We don’t know whether or not she had befriended or in any way or another knew John Eastman when he was one of her husband’s clerks. That was some years ago, but it is certainly conceivable that she would have at least met him. And they do seem to have been, according to this reporting in The Washington Post, in some sort of communication at the same time that Ginni Thomas was talking to Mark Meadows on email.
Mark Meadows, of course, being the president’s chief of staff at the time – and that they were involved quite directly and aggressively in trying to overturn the results of the election at a time when cases were coming before the Supreme Court to attempt to do that same thing. And the court rebuffed them. There was an instance where Clarence Thomas was the only vote to say, let’s not release that particular set of information. But apart from that, he was generally voting with his justice colleagues. But it is, nonetheless, an eyebrow-raising set of circumstances.
January 6 hearing focused on legal jargon
Today’s hearing, I would say, more than the first two hearings that we heard, got a little bit in the legal weeds, which I feel like, for me, as somebody who has thought as much as I have about the Electoral Count Act of 1887, it was awesome.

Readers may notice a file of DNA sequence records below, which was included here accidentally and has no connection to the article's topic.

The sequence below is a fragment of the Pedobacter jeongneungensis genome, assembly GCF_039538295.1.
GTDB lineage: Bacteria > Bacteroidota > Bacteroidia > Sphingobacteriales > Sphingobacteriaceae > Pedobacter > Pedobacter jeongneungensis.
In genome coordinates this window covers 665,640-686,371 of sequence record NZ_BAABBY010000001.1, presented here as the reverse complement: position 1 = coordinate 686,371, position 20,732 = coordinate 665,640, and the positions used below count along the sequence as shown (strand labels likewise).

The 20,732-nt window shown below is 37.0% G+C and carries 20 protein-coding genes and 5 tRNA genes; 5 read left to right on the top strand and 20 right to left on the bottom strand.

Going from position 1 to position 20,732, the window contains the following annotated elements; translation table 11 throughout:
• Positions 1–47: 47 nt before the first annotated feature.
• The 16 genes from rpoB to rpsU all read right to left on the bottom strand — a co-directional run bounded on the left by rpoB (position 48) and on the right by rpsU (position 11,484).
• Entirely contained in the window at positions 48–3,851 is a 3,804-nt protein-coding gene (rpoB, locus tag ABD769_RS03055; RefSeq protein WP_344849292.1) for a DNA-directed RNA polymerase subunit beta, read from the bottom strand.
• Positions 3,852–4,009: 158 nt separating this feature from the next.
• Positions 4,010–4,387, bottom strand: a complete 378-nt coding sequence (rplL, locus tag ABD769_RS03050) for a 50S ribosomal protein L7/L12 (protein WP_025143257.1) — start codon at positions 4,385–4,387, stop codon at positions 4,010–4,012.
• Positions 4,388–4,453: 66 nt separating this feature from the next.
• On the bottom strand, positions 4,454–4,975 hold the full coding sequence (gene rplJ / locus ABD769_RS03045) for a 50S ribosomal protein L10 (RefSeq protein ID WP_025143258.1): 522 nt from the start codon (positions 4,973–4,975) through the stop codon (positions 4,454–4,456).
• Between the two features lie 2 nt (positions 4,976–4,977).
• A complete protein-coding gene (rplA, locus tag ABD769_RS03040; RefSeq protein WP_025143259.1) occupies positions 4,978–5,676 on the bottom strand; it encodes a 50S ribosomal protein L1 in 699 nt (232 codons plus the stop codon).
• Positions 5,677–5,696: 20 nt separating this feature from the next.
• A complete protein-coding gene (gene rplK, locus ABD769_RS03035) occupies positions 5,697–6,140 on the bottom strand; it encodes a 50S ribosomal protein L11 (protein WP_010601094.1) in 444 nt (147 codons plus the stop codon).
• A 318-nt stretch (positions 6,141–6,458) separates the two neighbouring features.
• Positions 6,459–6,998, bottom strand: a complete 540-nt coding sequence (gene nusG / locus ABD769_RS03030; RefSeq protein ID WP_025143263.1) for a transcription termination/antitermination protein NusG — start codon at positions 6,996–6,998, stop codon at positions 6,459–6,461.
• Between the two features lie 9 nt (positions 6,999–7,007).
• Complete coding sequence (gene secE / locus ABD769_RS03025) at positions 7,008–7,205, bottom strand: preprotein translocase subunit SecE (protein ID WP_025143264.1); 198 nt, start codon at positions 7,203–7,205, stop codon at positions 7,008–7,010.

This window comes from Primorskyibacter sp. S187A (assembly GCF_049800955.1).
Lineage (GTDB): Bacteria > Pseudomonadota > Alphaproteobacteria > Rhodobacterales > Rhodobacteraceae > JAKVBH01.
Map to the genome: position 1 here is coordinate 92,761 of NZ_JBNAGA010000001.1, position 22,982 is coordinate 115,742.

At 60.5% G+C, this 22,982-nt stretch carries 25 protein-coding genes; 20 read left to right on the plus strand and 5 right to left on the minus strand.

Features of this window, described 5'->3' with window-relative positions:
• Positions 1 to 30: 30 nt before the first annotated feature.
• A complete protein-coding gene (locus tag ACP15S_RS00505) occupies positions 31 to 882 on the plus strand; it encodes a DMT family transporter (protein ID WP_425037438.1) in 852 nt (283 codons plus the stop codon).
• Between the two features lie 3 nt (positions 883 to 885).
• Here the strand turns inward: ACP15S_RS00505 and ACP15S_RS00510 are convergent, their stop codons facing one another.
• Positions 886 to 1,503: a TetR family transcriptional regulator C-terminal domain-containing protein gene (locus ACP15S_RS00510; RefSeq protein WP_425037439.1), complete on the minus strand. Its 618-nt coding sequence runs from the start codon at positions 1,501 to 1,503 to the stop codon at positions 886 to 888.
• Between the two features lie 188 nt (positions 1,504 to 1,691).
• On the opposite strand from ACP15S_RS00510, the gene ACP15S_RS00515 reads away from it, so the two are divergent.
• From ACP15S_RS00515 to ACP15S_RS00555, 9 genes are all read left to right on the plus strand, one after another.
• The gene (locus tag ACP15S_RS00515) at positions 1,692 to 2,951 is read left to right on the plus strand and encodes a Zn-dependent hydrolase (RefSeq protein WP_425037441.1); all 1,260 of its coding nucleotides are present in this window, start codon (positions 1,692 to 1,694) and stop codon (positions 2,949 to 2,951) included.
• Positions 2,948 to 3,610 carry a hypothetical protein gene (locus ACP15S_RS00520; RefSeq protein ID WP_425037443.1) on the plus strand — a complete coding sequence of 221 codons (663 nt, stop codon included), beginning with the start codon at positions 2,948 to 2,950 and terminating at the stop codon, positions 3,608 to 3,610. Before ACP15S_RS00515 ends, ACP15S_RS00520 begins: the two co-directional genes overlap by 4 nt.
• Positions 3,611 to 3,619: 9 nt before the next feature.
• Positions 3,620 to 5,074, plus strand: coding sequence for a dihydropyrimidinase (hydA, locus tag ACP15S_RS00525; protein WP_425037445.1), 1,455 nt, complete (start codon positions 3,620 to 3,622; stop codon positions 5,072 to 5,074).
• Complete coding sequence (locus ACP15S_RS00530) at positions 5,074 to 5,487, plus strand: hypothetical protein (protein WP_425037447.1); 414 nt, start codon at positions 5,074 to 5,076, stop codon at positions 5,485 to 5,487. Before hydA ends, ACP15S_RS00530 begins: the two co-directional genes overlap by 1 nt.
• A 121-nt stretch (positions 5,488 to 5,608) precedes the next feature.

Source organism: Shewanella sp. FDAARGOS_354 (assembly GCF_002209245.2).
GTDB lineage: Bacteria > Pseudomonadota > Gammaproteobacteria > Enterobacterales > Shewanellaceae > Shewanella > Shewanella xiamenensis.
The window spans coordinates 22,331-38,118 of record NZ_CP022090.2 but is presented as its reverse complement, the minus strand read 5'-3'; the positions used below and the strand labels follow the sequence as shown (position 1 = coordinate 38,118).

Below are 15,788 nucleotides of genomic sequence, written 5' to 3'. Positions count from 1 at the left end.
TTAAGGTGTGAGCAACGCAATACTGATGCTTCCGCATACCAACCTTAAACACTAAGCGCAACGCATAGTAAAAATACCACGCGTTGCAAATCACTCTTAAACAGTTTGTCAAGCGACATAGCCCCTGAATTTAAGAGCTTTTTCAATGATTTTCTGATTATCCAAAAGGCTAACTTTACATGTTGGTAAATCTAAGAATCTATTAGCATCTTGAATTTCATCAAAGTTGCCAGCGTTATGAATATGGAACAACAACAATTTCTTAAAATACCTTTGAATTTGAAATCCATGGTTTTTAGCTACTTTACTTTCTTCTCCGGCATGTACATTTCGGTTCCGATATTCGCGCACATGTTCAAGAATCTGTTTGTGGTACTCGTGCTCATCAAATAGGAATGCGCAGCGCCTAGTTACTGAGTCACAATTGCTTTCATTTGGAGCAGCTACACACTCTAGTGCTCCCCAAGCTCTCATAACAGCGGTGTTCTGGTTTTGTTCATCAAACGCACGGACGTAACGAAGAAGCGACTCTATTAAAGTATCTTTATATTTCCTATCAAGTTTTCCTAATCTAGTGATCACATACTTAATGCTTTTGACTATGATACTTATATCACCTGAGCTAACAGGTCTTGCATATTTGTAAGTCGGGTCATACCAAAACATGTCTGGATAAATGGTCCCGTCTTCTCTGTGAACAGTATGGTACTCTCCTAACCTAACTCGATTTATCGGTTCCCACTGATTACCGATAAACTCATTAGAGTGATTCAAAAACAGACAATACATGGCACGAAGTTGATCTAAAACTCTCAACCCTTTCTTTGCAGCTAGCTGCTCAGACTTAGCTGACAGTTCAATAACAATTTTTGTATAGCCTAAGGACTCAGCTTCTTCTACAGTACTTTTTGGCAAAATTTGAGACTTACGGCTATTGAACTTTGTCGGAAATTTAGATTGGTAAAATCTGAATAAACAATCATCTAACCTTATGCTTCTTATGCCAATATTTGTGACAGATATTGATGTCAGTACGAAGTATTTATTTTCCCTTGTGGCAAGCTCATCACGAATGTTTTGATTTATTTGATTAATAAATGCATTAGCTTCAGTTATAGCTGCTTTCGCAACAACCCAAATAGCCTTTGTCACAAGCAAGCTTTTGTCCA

But maybe for the general public, there was a little bit more jargon, legal jargon, that kind of came up. I want to listen to Michael Luttig and hear what he said about what would have happened on January 6 had Mike Pence done what Trump was asking him to do and, you know, mess with the Electoral College votes being counted.
He went on to say in his closing statement that, quote, “Donald Trump and his allies and supporters are a clear and present danger to American democracy.” What did you make of his and of the other attorney who spoke today, Jacob’s, tone today?
I was taken aback that Michael Luttig would have gone this far and gone this far on national television. This is a man who, you must remember, is an icon of the conservative legal movement in the United States.
Michael Luttig was once a conservative icon
He has been on the very short list for the Supreme Court – was perhaps the one on the shortlist of three or four that did not get the appointment under George W. Bush back in the first decade of this century and someone whose reputation could just not be more sterling. And that’s why Mike Pence went to him. That’s why people asked him what he thought of this idea. And that’s why his absolute judgment on this and his complete lack of any interest in it whatsoever was so powerful to people like Mike Pence. For him to say that former President Trump and his supporters are carrying forward this same kind of scheme into 2024 is truly chilling.
I keep thinking about how much the committee is focusing on hearing from people who are in Trump’s inner circle or, just more broadly, people who are bona fide conservatives. It feels like that is part of the strategy here in these open hearings.
They’re keeping up this strategy from the first hearing on, which is telling the story not through the panels’ voices as much as they’re doing it through members of Trump’s inner circle. Today we heard from members of Pence’s inner circle and the alarm – the extreme alarm that was driving through Pence’s team as they saw Trump and his allies trying to undo the 2020 election.